The Football Supporters’ Association chief executive Kevin Miles has written to the government after plans to allow fans back into grounds was put under review:

“The FSA has written to the Government to stress how important it is that we start to allow fans back into games.

“Feedback from our members at test events has confirmed high levels of compliance with all the health and safety measures put in place, and that they felt safer at games than they have done in many other social situations.

“Having fans at games is of course not only important to the lives of supporters, it is also crucial to the survival of so many clubs who play a crucial role within their communities.

“A combination of revenue at the ground and government support is urgently needed to keep clubs going. The Government has to listen to fans and football clubs on this one.”

Confirmed Cases On The Rise

In a week that struck a huge blow to the heart and soul of football, there have been several high profile confirmed test results. Rising cases across the country are a reminder that the virus is here to stay for the foreseeable future.

Leyton-Orient released a club statement on Monday (21st) stating that “a number of our first-team squad have tested positive for COVID-19.” The O’s Carabao Cup match with Tottenham was subsequently postponed.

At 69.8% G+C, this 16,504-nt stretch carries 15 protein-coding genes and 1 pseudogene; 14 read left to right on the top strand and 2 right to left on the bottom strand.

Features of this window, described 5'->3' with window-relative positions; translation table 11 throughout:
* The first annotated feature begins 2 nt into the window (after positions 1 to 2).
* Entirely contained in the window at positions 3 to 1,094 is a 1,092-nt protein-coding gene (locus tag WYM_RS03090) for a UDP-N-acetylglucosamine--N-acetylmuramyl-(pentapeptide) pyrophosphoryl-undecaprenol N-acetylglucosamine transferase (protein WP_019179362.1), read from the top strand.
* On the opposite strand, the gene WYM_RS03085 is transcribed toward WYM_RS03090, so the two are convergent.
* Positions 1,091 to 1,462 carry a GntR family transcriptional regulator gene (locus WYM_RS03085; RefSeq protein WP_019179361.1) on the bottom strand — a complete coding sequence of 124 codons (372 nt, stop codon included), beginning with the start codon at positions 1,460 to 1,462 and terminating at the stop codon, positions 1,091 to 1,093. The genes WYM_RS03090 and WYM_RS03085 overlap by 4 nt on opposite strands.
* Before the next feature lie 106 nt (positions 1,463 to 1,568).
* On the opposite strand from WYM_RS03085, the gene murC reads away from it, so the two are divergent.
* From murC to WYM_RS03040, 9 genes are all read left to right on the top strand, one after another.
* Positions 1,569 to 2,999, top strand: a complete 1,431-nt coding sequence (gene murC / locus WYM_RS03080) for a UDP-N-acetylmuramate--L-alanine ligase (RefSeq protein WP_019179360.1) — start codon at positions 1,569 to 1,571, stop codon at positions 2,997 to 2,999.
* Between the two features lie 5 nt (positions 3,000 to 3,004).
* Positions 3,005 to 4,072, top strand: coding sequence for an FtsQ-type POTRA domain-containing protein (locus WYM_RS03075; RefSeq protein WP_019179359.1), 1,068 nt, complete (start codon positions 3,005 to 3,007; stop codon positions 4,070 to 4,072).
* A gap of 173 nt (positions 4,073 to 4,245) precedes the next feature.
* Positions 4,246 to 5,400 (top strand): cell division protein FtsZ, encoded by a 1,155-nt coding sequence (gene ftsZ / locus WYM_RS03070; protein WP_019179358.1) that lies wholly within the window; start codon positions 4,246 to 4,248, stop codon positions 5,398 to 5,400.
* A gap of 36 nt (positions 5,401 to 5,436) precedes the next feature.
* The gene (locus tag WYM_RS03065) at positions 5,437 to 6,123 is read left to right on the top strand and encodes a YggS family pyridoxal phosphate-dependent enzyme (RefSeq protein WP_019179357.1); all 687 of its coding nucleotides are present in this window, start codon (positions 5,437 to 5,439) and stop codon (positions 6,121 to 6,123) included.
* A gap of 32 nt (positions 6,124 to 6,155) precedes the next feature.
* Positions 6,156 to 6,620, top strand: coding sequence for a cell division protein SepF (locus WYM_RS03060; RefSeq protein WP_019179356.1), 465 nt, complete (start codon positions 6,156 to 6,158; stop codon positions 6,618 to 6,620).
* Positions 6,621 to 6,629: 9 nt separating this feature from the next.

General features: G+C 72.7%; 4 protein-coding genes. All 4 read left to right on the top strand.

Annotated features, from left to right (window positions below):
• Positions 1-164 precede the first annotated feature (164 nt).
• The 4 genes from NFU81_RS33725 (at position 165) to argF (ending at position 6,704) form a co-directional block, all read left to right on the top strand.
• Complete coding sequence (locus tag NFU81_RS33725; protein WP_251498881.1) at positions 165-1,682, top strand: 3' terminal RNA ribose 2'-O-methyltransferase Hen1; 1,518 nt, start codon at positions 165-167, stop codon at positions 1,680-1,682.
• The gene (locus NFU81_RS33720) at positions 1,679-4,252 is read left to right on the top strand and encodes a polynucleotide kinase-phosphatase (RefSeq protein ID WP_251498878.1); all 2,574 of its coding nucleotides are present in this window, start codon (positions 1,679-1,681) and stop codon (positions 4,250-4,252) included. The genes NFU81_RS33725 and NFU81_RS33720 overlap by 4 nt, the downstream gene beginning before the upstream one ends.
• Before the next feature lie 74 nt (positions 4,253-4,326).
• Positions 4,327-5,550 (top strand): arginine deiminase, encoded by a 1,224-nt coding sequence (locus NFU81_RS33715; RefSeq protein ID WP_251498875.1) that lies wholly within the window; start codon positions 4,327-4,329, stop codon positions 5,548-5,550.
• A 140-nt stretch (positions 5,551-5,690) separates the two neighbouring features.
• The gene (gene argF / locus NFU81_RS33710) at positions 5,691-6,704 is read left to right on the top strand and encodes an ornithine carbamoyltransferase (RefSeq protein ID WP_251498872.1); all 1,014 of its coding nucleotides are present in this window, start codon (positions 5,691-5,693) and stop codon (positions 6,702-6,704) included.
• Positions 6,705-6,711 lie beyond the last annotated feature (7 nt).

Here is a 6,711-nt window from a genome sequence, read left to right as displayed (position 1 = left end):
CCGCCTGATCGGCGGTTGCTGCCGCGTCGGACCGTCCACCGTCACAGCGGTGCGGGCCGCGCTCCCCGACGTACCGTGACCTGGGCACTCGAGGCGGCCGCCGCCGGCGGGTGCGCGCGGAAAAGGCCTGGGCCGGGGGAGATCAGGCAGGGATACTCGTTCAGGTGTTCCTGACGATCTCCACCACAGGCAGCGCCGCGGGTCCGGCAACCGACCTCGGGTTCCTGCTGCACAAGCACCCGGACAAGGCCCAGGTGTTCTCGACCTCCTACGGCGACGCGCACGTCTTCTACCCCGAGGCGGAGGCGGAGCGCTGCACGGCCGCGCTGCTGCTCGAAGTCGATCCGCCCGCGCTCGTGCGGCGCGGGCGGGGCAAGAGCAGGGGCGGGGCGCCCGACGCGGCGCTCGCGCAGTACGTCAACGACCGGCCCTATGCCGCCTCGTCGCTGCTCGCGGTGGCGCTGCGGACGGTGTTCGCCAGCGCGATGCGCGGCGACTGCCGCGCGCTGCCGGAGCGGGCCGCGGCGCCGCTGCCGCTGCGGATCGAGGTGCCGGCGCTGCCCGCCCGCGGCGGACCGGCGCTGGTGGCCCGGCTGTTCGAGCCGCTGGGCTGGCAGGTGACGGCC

West Ham United also confirmed three members of the club had tested positive on Tuesday — manager David Moyes along with players Issa Diop and Josh Cullen — ahead of their Carabao Cup clash with Hull City. The trio were instantly sent home to self-isolate and left the London Stadium just 45 minutes before kick-off.

Covid empty stadium post spray

Manchester City’s Ilkay Gundogan tested positive on Monday prior to the Citizens Premier League opener against Wolverhampton Wanderers. Gundogan was omitted from the matchday squad along with Aymeric Laporte who had been in close contact with the German international, although the French defender has not tested positive himself.

These confirmed cases could be devastating to football as a whole. With the government introducing new restrictions from Thursday football chiefs will be worrying what the implications will be if stricter restrictions come in further down the line.

Not only does the football community have to continue to play games behind closed doors, resulting in huge financial losses, but the whole sport could also be brought to a halt again if testing continues to return positive cases.

Boris Johnson has been clear on ‘reserving the right‘ to implement more draconian measures if the new ones set out on Tuesday are not followed. This is not a situation clubs or communities will be able to survive.

The proposal of another full-scale national lockdown will see many clubs go under unless the government and the Premier League step in to help those in need.

Football culture is built around local and community clubs, bringing thousands of fans together in a shared passion. As a nation we are passionate about all sports, and especially football, it is this sense of passion and pride for our national game that motivates us all to get involved and do whatever we can to make sure this winter is not the end of the road for our great football pyramid.